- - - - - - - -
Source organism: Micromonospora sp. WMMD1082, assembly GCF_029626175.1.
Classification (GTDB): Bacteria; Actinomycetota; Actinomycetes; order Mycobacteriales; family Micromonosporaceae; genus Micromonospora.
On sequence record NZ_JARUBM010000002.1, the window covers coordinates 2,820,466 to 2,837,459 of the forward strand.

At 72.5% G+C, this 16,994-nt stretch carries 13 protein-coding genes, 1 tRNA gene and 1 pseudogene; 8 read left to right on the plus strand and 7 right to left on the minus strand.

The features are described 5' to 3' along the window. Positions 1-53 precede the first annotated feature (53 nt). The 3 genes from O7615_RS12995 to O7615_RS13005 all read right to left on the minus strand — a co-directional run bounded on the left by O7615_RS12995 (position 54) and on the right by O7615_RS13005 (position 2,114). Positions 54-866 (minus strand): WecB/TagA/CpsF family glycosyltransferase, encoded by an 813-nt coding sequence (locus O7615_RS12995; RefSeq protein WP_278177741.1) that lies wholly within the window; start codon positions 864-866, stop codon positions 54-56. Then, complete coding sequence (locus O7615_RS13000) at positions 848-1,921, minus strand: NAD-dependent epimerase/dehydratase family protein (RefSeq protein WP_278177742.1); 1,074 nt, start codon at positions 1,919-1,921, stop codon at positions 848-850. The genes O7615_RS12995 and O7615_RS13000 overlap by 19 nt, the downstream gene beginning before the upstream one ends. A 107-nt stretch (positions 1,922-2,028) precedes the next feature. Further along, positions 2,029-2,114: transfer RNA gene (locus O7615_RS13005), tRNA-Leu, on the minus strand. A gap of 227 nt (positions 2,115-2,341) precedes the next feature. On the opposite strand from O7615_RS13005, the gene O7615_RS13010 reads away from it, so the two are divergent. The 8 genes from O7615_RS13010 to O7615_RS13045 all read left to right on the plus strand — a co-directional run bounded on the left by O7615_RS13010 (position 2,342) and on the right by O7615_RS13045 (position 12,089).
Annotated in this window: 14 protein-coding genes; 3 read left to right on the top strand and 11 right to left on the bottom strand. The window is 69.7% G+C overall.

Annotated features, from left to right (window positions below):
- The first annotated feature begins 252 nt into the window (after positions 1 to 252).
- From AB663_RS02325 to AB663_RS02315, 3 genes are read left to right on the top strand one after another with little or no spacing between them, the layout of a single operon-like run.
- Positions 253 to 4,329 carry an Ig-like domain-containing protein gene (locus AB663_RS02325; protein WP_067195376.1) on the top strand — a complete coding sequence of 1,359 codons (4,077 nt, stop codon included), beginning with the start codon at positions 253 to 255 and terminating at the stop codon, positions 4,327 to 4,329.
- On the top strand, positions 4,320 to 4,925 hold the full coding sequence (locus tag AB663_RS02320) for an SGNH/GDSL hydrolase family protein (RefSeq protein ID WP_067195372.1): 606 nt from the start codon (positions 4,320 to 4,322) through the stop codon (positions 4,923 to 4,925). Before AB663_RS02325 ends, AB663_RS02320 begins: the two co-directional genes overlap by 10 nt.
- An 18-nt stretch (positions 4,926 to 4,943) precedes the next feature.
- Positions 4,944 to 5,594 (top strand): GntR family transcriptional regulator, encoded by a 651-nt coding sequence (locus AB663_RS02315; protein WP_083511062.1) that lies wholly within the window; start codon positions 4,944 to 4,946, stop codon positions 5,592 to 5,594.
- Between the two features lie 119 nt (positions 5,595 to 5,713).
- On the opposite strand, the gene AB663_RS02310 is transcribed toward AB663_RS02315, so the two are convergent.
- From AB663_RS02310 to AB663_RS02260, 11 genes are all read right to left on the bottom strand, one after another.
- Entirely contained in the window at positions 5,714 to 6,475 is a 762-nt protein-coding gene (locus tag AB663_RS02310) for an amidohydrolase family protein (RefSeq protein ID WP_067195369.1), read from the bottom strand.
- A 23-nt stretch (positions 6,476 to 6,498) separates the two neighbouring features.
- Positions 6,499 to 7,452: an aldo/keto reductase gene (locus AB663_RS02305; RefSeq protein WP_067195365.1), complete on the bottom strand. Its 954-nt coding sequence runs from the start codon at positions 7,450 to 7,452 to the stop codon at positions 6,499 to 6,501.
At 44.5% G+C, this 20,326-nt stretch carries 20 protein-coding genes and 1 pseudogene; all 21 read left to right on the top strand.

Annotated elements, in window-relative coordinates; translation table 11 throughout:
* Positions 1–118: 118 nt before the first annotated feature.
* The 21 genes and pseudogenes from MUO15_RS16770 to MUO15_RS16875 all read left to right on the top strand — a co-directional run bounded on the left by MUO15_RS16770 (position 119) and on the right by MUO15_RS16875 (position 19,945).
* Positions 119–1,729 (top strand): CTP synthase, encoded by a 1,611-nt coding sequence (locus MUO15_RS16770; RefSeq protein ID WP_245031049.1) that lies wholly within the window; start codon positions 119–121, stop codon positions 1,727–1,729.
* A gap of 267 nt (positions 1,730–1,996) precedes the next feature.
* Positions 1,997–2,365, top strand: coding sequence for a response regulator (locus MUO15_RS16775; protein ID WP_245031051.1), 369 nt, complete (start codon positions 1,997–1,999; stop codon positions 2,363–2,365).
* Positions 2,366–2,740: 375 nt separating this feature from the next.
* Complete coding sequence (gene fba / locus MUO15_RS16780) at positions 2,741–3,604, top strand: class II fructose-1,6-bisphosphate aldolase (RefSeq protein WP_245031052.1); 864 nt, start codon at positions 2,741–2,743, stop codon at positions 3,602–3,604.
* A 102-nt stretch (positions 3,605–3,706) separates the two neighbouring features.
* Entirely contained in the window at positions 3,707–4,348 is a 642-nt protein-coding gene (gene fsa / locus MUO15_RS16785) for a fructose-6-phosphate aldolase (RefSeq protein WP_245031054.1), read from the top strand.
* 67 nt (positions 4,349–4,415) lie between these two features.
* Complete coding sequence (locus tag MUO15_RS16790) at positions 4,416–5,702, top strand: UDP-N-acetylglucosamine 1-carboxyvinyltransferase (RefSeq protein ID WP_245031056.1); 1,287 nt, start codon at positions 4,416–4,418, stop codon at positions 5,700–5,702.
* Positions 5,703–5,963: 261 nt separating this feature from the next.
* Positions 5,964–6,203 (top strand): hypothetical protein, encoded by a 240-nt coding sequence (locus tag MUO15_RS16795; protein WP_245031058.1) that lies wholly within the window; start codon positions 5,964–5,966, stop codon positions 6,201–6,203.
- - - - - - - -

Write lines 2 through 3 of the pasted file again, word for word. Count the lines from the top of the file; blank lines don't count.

Classification (GTDB): Bacteria; Actinomycetota; Actinomycetes; order Mycobacteriales; family Micromonosporaceae; genus Micromonospora.
On sequence record NZ_JARUBM010000002.1, the window covers coordinates 2,820,466 to 2,837,459 of the forward strand.